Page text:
The Battle of Russia is one of a series of documentaries made by the US War Department called Why We Fight. The films were made to explain to newly recruited GIs why they were about to risk life and limb fighting a war thousands of miles from home.
When Stalin saw The Battle of Russia, he immediately ordered that every cinema in the Soviet Union show it, even though it was made by Americans. The producer of the documentary series was the prominent Hollywood director Frank Capra.
Capra was born in Sicily, the youngest of seven children. The family emigrated to the US when he was only five. After school he went to college and bummed around for several years, working as a waiter, a cleaner, and playing the banjo.
Broke, he got a job in a film studio and his sheer precocious talent soon shone through. He started to direct silent film shorts. He quickly adapted to the Talkies, and during the 1930s made a set of films, like It Happened One Night (1934), that one way or another extolled the American Dream.
In another of his films of this period, Mr Smith Goes to Washington (1939), James Stewart plays a senator who fights a corrupt system and wins through, a victory for determined American individualism, while Meet John Doe (1941) follows an aimless drifter played by Gary Cooper who becomes a national star. Capra’s films reflect his own rags-to-riches story, and won countless Academy Awards. Capra himself won three Best Director Oscars.
In 1941, after Hitler’s invasion of the Soviet Union, Capra joined the US Army Reserve, even though his career was at its peak and he had been offered a partnership in United Artists that could have earned him millions. A few weeks after Pearl Harbor, he was called up and told to report to Washington. He was commissioned as a major and paid a salary of $250 a month, a sum he said would not even pay his telephone bill!
Capra was allocated to a rundown office and a new unit called the Morale Branch, where he was to set up a film section. He was the only one there and was singularly unimpressed, writing that he was ‘heading a one-man Film Section in a one-room Morale Branch.’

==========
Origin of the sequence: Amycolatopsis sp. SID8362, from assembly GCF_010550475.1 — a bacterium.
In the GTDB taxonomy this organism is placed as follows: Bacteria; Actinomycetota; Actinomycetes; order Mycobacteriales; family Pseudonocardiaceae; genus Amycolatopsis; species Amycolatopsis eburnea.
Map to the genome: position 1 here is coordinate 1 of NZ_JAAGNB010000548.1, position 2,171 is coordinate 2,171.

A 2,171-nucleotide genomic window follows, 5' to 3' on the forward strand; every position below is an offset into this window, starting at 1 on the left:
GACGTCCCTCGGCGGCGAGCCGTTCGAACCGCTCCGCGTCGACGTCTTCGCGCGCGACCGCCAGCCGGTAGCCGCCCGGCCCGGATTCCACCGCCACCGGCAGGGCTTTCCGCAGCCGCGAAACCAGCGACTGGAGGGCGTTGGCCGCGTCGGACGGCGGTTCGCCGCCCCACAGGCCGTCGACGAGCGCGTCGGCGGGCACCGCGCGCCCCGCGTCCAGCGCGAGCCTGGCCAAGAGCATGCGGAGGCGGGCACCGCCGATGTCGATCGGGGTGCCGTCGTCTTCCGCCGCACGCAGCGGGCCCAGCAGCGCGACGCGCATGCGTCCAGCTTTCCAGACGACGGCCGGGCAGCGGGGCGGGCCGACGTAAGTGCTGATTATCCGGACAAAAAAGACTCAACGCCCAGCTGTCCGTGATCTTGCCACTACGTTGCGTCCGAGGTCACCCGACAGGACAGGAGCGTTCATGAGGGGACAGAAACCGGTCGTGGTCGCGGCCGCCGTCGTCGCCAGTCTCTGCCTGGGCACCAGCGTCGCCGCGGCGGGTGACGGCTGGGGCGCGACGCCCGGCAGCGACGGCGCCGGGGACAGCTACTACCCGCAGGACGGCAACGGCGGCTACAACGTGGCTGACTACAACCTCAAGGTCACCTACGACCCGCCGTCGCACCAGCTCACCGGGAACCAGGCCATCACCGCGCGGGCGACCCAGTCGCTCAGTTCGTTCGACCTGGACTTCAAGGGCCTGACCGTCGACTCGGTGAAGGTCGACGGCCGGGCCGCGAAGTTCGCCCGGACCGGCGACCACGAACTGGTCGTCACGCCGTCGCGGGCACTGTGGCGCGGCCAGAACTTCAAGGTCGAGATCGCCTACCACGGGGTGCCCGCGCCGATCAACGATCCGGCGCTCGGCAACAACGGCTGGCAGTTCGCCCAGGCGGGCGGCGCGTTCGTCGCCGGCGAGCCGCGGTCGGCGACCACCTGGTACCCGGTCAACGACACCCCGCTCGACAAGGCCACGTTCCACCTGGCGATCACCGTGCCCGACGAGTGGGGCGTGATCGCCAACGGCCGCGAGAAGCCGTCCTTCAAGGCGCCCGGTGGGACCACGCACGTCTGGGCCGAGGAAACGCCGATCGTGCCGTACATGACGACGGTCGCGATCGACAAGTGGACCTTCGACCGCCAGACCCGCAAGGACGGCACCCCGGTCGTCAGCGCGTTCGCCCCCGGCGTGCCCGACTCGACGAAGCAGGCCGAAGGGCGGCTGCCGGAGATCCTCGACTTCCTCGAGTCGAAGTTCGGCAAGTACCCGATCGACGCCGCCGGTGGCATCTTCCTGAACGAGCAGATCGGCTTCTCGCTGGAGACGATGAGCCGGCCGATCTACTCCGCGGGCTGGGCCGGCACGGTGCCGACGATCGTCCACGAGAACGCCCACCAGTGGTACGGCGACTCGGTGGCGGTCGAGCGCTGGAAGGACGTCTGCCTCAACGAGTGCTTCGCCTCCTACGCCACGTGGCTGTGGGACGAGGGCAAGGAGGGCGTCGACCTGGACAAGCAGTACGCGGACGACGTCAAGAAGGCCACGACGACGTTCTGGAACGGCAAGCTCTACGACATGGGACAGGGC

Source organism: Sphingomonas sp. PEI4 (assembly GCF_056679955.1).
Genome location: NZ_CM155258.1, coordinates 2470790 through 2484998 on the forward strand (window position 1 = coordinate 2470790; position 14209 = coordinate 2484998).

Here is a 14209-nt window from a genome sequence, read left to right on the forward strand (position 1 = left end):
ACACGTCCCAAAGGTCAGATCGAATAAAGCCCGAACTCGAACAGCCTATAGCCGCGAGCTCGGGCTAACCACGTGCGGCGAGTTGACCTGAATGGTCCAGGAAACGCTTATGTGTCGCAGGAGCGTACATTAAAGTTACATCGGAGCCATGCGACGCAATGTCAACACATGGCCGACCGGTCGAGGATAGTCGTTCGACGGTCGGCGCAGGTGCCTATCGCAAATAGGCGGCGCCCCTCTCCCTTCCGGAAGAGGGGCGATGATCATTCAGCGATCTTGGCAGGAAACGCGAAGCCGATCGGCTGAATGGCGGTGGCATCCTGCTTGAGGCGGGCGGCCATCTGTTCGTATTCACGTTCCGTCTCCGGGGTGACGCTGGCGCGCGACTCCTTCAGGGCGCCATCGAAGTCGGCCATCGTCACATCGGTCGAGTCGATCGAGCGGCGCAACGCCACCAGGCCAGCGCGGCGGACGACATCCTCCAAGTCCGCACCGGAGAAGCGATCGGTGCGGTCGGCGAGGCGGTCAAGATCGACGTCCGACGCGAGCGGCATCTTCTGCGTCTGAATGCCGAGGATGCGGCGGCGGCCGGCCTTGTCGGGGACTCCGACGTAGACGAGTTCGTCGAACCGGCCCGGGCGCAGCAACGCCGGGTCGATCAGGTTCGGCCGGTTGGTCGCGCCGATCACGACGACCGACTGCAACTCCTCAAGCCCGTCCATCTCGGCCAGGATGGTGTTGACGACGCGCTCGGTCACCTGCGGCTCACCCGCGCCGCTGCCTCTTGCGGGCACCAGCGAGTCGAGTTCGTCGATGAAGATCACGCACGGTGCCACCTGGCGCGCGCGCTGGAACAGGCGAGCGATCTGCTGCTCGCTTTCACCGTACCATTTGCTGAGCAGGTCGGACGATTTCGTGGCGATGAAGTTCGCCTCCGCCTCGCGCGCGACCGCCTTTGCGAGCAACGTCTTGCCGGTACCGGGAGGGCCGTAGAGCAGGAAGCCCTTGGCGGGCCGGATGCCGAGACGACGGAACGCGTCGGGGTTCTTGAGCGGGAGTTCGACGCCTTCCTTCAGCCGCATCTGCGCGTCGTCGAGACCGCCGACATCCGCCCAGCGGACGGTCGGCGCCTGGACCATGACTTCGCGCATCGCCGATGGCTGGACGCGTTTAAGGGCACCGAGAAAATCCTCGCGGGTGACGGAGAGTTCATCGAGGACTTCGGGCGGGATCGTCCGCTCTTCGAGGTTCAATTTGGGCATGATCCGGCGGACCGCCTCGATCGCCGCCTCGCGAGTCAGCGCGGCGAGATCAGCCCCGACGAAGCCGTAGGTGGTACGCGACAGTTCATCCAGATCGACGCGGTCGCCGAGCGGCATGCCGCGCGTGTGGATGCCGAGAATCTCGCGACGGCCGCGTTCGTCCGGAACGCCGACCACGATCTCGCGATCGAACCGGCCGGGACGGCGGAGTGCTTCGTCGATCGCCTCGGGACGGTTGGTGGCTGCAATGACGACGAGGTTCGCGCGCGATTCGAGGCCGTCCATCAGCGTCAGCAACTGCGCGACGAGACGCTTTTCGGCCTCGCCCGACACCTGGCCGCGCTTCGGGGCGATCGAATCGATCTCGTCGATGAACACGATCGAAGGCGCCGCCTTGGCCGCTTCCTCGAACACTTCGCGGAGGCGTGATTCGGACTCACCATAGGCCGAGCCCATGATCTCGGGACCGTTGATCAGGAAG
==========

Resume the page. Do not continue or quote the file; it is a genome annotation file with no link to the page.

But it was explained to him that he was there at the personal request of General George C Marshall, the Chief of Staff and most senior figure in the US Army. Marshall was a fan of his films and called Capra in to explain that the Army was about to expand to eight million men. He told Capra: ‘to win this war we must win the battle for men’s minds’. Marshall wanted him to produce a series of documentaries that would be seen by every man in the army in order to explain the reason why they were in uniform, why they needed to fight.
When Capra protested that he had never made a documentary before, Marshall replied ‘I’ve never been Chief of Staff before. Thousands of young Americans have never had their legs shot off before… But you have a great opportunity to contribute to the cause of freedom.’
Capra thought about his momentous task. He watched Leni Riefenstahl’s Triumph of the Will, the record of the 1934 Nuremberg Nazi Party rally, which more than any other film expresses the fascist ethic on screen.
He realised his films had to promote the values of the democratic nations at war. His central idea was to show that the German Nazis, the Japanese warlords, and the Italian fascists were out to destroy the free nations by force of arms and that people everywhere faced slavery if they did not fight to defend their freedom.